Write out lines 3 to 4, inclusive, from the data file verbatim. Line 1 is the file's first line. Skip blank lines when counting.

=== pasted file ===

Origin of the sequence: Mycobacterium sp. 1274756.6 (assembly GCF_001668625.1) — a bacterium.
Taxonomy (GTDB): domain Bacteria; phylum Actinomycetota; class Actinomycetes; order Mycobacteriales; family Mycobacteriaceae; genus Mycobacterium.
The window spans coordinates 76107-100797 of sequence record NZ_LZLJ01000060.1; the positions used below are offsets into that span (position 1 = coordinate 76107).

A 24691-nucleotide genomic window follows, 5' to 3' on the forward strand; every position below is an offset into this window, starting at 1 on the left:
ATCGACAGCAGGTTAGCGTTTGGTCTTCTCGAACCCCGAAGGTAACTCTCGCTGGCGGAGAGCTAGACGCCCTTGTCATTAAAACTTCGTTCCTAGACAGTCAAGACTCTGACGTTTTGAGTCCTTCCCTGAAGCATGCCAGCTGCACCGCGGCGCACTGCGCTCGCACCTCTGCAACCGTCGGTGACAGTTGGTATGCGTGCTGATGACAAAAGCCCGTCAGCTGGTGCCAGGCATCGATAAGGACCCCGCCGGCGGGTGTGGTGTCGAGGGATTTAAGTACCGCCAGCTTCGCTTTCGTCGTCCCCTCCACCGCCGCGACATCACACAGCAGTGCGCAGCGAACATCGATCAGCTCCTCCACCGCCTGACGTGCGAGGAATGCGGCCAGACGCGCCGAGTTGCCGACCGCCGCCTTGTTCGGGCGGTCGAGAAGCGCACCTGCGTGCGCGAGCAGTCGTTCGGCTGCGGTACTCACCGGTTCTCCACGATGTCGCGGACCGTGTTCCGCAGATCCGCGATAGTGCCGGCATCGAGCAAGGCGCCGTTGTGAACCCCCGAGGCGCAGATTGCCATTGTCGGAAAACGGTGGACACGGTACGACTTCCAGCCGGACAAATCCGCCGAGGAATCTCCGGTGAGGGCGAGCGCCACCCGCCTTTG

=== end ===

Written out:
The window spans coordinates 76107-100797 of sequence record NZ_LZLJ01000060.1; the positions used below are offsets into that span (position 1 = coordinate 76107).

A 24691-nucleotide genomic window follows, 5' to 3' on the forward strand; every position below is an offset into this window, starting at 1 on the left: